Today's D Brief: Russian airbase struck?; Danes fire defense chief; Army’s cutting-edge brigades; DOD’s software snafu; And a bit more.

Ukraine says it destroyed at least half a dozen Russian military aircraft in an overnight drone attack on the Morozovsk airbase in western Russia, which is believed to host Sukhoi Su-24 and Su-24M aircraft. About 20 personnel were allegedly killed in the attack, Ukrainian intelligence officials told the Associated Press

  • Purported video of the attack’s aftermath was posted to social media, here

Moscow news outlets have not confirmed the destruction, but the state-run RIA news agency claimed air defense personnel shot down 53 Ukrainian drones overnight, with 44 of those targeting the Rostov region where the airbase is located, according to Reuters

Ukrainian intelligence officials worked with army troops to conduct the attack, according to AP, which noted, “If true, the attack would be among Ukraine’s most successful cross-border strikes.” Read more at CNN or the BBC

Developing: The U.S. Army is sending troops and equipment to Europe for the service’s largest exercise on the continent, DEFENDER 24, which began Thursday and runs through the end of May. The drills consist of three sub-exercises—Saber Strike, Immediate Response, and Swift Response—will link up with a larger NATO exercise referred to as Steadfast Defender 24, which the alliance says is its largest exercise since the Cold War, featuring “over 90,000 troops from all 32 NATO allies.”

Welcome to this Friday edition of The D Brief, brought to you by Ben Watson with Bradley Peniston. Share your newsletter tips, reading recommendations, or feedback for the year ahead here. And if you’re not already subscribed, you can do that here. On this day in 1951, Ethel and Julius Rosenberg were sentenced to death for spying for the Soviet Union.

Denmark fired its top military officer this week after one of its vessels experienced a weapons malfunction four weeks ago while supporting the U.S.-led Operation Prosperity Guardian in the Red Sea. The crew’s resulting adjustments cost them so much ammunition the commanding officer elected to leave the region early in order to resupply.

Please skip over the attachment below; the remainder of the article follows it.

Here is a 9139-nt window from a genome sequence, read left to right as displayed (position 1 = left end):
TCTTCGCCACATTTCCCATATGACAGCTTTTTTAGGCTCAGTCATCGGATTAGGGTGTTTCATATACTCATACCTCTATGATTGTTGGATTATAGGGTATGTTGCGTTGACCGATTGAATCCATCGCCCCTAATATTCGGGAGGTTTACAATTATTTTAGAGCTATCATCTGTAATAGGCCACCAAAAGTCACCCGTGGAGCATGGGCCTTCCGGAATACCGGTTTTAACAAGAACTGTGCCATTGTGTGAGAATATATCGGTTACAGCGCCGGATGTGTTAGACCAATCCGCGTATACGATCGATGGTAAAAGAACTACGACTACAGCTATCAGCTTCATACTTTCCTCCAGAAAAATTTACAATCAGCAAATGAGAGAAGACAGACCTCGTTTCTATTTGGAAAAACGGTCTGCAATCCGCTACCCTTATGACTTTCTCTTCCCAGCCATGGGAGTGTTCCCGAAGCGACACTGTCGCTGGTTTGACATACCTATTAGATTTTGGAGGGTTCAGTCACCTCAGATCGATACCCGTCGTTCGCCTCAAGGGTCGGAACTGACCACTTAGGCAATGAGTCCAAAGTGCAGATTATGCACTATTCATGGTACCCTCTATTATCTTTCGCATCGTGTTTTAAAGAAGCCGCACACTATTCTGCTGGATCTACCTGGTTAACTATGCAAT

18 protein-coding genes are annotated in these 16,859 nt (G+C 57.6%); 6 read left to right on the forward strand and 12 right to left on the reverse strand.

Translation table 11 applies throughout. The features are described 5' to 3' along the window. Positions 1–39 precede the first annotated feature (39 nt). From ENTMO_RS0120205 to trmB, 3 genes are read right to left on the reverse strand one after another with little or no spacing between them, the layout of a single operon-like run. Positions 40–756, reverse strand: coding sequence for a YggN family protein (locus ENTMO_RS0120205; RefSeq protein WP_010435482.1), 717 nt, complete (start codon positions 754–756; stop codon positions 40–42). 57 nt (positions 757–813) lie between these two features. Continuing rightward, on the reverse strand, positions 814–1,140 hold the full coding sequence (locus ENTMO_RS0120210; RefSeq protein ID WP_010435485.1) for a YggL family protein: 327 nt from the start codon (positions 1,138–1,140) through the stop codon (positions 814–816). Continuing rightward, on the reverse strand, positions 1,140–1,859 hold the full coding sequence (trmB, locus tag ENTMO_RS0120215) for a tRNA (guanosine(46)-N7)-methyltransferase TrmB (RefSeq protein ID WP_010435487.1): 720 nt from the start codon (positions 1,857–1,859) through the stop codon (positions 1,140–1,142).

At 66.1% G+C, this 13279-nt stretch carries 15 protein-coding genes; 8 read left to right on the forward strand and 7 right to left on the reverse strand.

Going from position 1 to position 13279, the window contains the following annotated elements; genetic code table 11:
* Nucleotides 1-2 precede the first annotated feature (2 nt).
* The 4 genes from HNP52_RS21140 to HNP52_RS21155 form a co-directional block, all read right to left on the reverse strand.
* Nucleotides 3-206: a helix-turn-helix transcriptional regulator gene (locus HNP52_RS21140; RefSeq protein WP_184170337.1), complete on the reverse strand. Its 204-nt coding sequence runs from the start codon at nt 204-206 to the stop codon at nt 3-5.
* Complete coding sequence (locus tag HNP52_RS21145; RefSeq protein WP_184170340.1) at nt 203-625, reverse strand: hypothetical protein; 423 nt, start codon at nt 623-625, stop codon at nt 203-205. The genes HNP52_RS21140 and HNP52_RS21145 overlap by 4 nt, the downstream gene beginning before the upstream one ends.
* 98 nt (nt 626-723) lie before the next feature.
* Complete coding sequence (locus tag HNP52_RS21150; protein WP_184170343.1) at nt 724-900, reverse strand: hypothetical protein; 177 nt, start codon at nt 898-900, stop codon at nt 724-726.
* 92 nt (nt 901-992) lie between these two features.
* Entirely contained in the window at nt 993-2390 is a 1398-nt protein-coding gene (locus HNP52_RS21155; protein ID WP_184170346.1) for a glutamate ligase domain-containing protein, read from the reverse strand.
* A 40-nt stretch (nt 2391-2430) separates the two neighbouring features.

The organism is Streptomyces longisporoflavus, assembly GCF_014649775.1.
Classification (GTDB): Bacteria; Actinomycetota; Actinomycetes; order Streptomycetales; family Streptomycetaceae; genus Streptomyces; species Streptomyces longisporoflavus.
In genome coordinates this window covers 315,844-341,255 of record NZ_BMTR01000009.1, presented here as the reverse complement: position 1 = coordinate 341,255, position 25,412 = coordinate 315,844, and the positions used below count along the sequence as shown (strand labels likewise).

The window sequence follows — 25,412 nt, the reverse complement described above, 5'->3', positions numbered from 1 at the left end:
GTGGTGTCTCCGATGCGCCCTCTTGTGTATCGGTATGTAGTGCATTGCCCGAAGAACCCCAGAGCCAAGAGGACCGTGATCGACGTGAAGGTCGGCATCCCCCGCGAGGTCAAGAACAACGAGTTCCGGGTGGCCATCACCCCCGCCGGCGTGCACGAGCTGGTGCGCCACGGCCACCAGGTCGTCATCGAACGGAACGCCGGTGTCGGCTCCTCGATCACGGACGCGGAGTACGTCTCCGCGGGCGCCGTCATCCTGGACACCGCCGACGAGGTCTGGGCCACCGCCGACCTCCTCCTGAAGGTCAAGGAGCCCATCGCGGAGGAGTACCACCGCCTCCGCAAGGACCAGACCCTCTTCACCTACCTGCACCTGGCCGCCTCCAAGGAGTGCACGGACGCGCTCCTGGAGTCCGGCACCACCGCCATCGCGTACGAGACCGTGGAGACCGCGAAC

The first problem: Crew on board the frigate Iver Huitfeldt shot down four aerial drones while guarding commercial vessels in the dangerous waterway off the coast of Yemen on March 9. However, the frigate’s 76mm deck gun reportedly suffered a glitch during the engagement, which resulted in roughly half the rounds that targeted the drones detonating almost immediately after exiting the muzzle, according to local Danish defense outlet Olfi

“All shells in standard combat equipment are more than 30 years old, they have been retrofitted with a '2005 proximity fuze,” and that fuze “appears to be unsuitable for actual combat,” the commanding officer Sune Lind said in a message leaked to Olfi. Fortunately, “The crew switched to a backup radar and worked around the problem…but their most capable top-end radar remained unusable for half an hour,” the niche outlet Maritime Executive reported Wednesday. 

You can observe the Danes downing those drones in a video posted to social media Thursday, here

The second problem: Top officer Gen. Flemming Lentfer reportedly did not explain the situation in sufficient detail to his boss, Defense Minister Troels Lund Poulsen. What’s more, “the issue has been known for years without the necessary sense of urgency to resolve the problem,” Lind said, according to Olfi. 

However, “At no time during the engagement were we left defenseless,” Lind told Reuters on Thursday. “We had redundancies on board, so we were able to continue fighting and neutralizing the threats,” he added. 

But that’s not it for the Danes’ naval malfunctions this week, Reuters notes. “Separately, an activated but faulty missile launcher on another Danish navy vessel docked next to Iver Huitfeldt on Thursday triggered the closure of airspace and shipping traffic in the Great Belt strait, one of the world's busiest sea lanes and the main maritime access to the Baltic Sea.” A bit more, here

U.S. forces near Yemen destroyed a Houthi anti-ship missile prior to launch Thursday afternoon. “It was determined that the missile presented a threat to U.S. and coalition forces and merchant vessels in the region,” defense officials at Central Command said Thursday.  

Meet two brigades leading the Army’s charge toward cutting-edge tech: One is the 2nd Infantry Brigade Combat Team of the Hawaii-based 25th Infantry Division is putting commercial drones at the core of every operation, a program that got a boost in the Army’s recent budget submission. The second is the Europe-based 2nd Cavalry Regiment is experimenting with cutting-edge software and other tech, including virtual reality, that increases units’ ability to survive on a modern battlefield. D1’s Sam Skove talked with both, here.

Idea: How to fix the military’s software SNAFU—in particular, the one that has the Pentagon distributing code riddled with vulnerabilities. That’s from John Speed Myers, a former In-Q-Tel and RAND analyst who now leads an open source security team at Chainguard. Read his argument, here.

And lastly this week: Our Genius Machines event is back! Join Defense One’s Science and Technology Editor Patrick Tucker on Monday, April 8, at 2 p.m. as he talks AI with Kimberly Sablon (principal director for Trusted Artificial Intelligence and Autonomy, Office of the Assistance Secretary of Defense for Critical Technologies) and Emelia Probasco (senior fellow, Georgetown’s Center for Security and Emerging Technology). Register here (it’s free).